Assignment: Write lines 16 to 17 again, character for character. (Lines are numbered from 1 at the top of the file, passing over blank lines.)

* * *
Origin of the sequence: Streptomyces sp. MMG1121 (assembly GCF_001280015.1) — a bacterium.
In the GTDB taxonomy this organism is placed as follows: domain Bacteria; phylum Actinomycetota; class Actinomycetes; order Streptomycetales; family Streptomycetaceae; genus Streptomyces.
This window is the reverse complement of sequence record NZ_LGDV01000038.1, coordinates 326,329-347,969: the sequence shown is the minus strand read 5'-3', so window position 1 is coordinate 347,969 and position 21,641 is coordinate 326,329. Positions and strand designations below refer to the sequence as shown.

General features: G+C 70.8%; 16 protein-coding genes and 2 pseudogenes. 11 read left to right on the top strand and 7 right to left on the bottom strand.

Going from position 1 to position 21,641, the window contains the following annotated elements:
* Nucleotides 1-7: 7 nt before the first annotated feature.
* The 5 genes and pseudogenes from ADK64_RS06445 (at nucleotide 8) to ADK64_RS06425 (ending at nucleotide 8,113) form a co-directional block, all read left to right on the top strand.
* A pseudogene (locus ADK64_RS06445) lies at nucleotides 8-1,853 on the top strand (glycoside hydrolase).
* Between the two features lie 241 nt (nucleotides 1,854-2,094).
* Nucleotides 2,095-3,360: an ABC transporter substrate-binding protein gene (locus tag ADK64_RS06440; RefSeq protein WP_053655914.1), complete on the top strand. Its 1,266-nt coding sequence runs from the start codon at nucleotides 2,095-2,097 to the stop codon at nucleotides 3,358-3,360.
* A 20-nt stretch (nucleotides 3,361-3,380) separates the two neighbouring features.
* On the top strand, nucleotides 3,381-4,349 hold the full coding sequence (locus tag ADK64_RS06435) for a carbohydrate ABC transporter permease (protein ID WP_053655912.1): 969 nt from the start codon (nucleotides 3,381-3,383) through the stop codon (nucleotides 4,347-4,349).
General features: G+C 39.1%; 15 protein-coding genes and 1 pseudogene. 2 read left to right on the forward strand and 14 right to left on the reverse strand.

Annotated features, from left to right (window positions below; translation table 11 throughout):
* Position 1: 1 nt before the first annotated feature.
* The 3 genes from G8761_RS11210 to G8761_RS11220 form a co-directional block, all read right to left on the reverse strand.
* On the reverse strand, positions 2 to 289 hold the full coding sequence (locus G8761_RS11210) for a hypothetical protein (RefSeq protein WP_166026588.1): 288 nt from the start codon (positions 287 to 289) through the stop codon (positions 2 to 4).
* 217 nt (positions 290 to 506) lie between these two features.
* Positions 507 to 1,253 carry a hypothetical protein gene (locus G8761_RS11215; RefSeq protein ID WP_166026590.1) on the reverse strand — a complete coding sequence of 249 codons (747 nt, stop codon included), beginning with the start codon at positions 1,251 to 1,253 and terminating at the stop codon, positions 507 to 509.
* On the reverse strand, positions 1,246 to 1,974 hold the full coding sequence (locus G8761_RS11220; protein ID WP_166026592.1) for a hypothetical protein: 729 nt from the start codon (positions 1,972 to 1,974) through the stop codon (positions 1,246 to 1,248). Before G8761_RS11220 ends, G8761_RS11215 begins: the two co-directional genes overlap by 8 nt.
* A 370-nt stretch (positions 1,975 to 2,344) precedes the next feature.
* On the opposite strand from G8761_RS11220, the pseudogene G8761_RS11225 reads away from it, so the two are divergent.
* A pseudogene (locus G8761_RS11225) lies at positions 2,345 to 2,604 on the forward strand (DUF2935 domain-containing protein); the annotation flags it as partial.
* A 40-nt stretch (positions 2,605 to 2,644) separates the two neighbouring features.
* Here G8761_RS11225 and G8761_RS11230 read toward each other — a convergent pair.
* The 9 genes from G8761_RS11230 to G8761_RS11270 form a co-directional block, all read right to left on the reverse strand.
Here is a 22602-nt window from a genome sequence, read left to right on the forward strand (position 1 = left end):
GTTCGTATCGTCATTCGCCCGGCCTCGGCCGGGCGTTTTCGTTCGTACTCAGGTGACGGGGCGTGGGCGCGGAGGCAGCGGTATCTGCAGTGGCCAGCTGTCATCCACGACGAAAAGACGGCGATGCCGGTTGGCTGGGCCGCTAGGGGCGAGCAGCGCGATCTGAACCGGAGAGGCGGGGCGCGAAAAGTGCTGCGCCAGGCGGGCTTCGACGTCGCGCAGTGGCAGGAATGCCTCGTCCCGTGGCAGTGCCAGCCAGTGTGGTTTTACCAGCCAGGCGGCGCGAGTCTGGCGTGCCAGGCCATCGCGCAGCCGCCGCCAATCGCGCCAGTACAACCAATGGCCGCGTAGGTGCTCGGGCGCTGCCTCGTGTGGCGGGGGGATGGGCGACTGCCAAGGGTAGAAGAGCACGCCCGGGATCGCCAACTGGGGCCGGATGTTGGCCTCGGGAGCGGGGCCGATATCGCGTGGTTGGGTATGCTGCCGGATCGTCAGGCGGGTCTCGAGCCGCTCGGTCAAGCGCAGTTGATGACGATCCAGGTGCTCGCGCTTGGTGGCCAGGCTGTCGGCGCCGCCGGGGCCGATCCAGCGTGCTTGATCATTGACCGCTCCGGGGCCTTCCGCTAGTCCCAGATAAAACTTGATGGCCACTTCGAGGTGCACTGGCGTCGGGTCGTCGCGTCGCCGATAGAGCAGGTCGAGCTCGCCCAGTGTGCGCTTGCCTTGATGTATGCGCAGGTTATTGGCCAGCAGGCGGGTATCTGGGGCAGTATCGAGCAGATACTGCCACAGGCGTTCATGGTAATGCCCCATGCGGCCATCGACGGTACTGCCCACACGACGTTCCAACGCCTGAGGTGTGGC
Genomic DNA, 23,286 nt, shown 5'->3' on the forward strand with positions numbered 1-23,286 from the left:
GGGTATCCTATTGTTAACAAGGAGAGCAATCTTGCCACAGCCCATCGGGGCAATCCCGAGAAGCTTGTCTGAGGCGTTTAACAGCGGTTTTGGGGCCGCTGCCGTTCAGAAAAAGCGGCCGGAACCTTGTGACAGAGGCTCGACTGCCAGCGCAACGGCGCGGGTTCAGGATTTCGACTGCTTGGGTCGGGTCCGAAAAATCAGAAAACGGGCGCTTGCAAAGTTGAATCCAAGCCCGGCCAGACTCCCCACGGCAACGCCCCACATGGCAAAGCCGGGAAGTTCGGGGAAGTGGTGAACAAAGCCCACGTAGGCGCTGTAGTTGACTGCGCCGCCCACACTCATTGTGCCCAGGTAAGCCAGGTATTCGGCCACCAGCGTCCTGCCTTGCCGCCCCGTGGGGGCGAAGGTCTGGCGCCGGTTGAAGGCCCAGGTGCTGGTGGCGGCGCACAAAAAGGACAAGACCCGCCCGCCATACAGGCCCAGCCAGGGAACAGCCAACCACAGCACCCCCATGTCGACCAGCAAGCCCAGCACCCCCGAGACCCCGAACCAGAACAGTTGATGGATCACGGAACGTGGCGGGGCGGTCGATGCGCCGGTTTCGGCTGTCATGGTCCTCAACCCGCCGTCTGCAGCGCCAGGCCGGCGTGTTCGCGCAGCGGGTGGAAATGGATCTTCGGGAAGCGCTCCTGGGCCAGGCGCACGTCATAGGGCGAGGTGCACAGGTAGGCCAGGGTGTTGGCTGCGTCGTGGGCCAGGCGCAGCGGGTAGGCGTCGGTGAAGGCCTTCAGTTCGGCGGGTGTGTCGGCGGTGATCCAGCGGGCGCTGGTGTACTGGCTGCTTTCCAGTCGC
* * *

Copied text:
* The 3 genes from G8761_RS11210 to G8761_RS11220 form a co-directional block, all read right to left on the reverse strand.
* On the reverse strand, positions 2 to 289 hold the full coding sequence (locus G8761_RS11210) for a hypothetical protein (RefSeq protein WP_166026588.1): 288 nt from the start codon (positions 287 to 289) through the stop codon (positions 2 to 4).